Hadley cell

Hadley cell

The Hadley cell is a circulation pattern that dominates the tropical atmosphere, with rising motion near the equator, poleward flow 10-15 kilometers above the surface, descending motion in the subtropics, and equatorward flow near the surface. This circulation is intimately related to the trade winds, tropical rainbelts, subtropical deserts and the jet streams.

The major driving force of atmospheric circulation is solar heating, which on average is largest near the equator and smallest at the poles. The atmospheric circulation transports energy polewards, thus reducing the resulting equator-to-pole temperature contrast. The mechanisms by which this is accomplished differ in tropical and extratropical latitudes.

Between 30°N and 30°S latitude, this energy transport is accomplished by a relatively simple overturning circulation, with rising motion near the equator, poleward motion near the tropopause, sinking motion in the subtropics, and an equatorward return flow near the surface. In higher latitudes, the energy transport is instead accomplished by cyclones and anticyclones that cause relatively warm air to move polewards and cold air to move equatorwards in the same horizontal plane. The tropical overturning cell is referred to as the Hadley cell. Questions as to why it extends only to 30 degrees latitude and what determines its strength are at the heart of modern dynamical meteorology.

Near the tropopause, as the air moves polewards in the Hadley cell it is turned eastward by the Coriolis force, which turns winds to the right in the Northern hemisphere and to the left in the Southern Hemisphere, creating the subtropical jet streams that flow from west to east. One can also think of a ring of air trying to conserve its angular momentum in an absolute reference frame (one not rotating with the Earth). As the ring of air moves polewards, it contracts closer to the axis of rotation so it must spin faster, which creates jets that rotate more rapidly than the Earth itself, which therefore appear as jets flowing from west to east with respect to the surface. Analogously, near the surface, the equatorward return flow is rotated to the west, or is slowed from the perspective of a non-rotating observer due to its movement away from the axis of rotation. These surface winds, with both an equatorward and a westward component, are referred to as the trade winds.

In the early 1700s, George Hadley, an English lawyer and amateur meteorologist, was dissatisfied with the theory that the astronomer Edmond Halley had proposed for explaining the trade winds. What was no doubt correct in Halley's theory was that solar heating creates upward motion of equatorial air, and air mass from neighboring latitudes must flow in to replace the risen air mass. But for the westward component of the trade winds Halley had proposed that in traveling across the sky the Sun heats the air mass differently over the course of the day. Hadley was not satisfied with that part of Halley's theory and rightly so. Hadley recognized that Earth's rotation plays a role in the direction taken by air mass that moves relative to the Earth, and he was the first to do so. Hadley's theory, published in 1735, remained unknown, but it was rediscovered independently several times. Among the rediscoverers was John Dalton, who later learned of Hadley's priority. Over time the mechanism proposed by Hadley became accepted, and over time his name was increasingly attached to it. By the end of the 19th century it was shown that Hadley's theory was deficient in several respects. One of the first who accounted for the dynamics correctly was William Ferrel. It took many decades for the correct theory to become accepted, and even today Hadley's theory can still be encountered occasionally, particularly in popular books and websites. Hadley's theory was the generally accepted theory long enough to make his name become universally attached to the circulation pattern in the tropical atmosphere.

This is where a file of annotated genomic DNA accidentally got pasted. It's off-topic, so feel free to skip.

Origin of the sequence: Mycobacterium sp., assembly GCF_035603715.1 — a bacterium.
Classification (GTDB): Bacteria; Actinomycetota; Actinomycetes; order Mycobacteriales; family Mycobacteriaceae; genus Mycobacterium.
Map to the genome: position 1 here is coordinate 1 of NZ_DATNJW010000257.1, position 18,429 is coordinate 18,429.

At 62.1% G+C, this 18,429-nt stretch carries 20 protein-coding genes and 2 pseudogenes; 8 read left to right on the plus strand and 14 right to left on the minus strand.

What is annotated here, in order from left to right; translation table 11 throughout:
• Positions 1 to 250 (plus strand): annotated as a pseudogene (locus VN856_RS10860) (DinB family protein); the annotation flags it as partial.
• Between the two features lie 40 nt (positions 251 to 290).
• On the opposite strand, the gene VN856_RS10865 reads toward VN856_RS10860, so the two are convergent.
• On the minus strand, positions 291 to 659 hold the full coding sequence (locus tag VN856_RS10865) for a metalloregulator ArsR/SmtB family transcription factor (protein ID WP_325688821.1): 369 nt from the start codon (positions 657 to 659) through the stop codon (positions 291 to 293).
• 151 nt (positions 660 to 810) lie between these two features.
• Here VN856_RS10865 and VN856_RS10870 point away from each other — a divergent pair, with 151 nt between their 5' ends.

The region of subsidence in the Hadley cell is known as the "horse latitudes". According to the story, in times when ship's captains relied upon the wind to reach their destinations, finding themselves becalmed was usually bad news for any horses aboard, which were thrown overboard in order to conserve precious water.

The region in which the equatorward moving surface flows converge and rise is known as the intertropical convergence zone, or ITCZ, a high-precipitation band of thunderstorms.

Having lost most of its water vapor to condensation and rain in the upward branch of the circulation, the descending air is dry. Low relative humidities are produced as the air is adiabatically warmed due to compression as it descends into a region of higher pressure. The subtropics are relatively free of the convection, or thunderstorms, that are common in the equatorial belt of rising motion. Many of the world's deserts are located in these subtropical latitudes.


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